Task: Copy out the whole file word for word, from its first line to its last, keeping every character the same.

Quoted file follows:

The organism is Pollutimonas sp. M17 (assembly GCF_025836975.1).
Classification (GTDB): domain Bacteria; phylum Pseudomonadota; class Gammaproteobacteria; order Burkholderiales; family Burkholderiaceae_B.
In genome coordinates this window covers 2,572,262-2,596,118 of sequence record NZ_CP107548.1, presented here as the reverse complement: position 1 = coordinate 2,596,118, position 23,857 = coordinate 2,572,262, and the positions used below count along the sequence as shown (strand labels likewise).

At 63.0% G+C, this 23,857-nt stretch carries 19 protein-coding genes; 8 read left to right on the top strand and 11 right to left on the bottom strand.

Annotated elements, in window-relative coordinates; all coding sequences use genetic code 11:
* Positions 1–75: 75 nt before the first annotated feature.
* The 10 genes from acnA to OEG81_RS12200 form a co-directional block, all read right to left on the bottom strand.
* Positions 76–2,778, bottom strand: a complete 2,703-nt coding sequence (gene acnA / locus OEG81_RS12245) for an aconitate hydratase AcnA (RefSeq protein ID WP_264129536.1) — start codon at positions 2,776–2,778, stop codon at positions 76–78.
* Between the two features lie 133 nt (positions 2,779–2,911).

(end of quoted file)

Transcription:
The organism is Pollutimonas sp. M17 (assembly GCF_025836975.1).
Classification (GTDB): domain Bacteria; phylum Pseudomonadota; class Gammaproteobacteria; order Burkholderiales; family Burkholderiaceae_B.
In genome coordinates this window covers 2,572,262-2,596,118 of sequence record NZ_CP107548.1, presented here as the reverse complement: position 1 = coordinate 2,596,118, position 23,857 = coordinate 2,572,262, and the positions used below count along the sequence as shown (strand labels likewise).

At 63.0% G+C, this 23,857-nt stretch carries 19 protein-coding genes; 8 read left to right on the top strand and 11 right to left on the bottom strand.

Annotated elements, in window-relative coordinates; all coding sequences use genetic code 11:
* Positions 1–75: 75 nt before the first annotated feature.
* The 10 genes from acnA to OEG81_RS12200 form a co-directional block, all read right to left on the bottom strand.
* Positions 76–2,778, bottom strand: a complete 2,703-nt coding sequence (gene acnA / locus OEG81_RS12245) for an aconitate hydratase AcnA (RefSeq protein ID WP_264129536.1) — start codon at positions 2,776–2,778, stop codon at positions 76–78.
* Between the two features lie 133 nt (positions 2,779–2,911).